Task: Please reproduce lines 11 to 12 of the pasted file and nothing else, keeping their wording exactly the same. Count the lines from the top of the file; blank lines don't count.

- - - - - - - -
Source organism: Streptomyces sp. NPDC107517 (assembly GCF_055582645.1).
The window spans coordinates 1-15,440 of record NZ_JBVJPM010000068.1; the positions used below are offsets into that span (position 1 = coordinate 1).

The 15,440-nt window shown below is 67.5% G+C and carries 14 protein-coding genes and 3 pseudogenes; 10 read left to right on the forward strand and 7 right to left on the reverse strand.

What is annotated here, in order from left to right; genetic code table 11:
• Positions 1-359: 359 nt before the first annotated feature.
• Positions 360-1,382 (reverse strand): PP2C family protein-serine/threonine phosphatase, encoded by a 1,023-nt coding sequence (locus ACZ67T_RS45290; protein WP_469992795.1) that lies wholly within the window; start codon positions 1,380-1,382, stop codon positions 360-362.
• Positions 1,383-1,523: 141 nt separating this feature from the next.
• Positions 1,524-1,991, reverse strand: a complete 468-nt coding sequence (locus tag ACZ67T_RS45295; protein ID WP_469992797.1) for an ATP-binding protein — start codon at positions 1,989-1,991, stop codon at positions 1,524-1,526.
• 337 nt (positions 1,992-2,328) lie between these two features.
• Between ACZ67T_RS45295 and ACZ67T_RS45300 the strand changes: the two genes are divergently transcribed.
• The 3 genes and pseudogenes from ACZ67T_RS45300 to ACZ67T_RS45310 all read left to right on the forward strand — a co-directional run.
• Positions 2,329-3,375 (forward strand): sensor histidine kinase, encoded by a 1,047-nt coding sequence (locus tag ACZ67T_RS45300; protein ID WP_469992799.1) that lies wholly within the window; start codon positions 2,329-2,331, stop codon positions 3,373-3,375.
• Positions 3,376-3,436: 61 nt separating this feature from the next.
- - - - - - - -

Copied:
• The 3 genes and pseudogenes from ACZ67T_RS45300 to ACZ67T_RS45310 all read left to right on the forward strand — a co-directional run.
• Positions 2,329-3,375 (forward strand): sensor histidine kinase, encoded by a 1,047-nt coding sequence (locus tag ACZ67T_RS45300; protein ID WP_469992799.1) that lies wholly within the window; start codon positions 2,329-2,331, stop codon positions 3,373-3,375.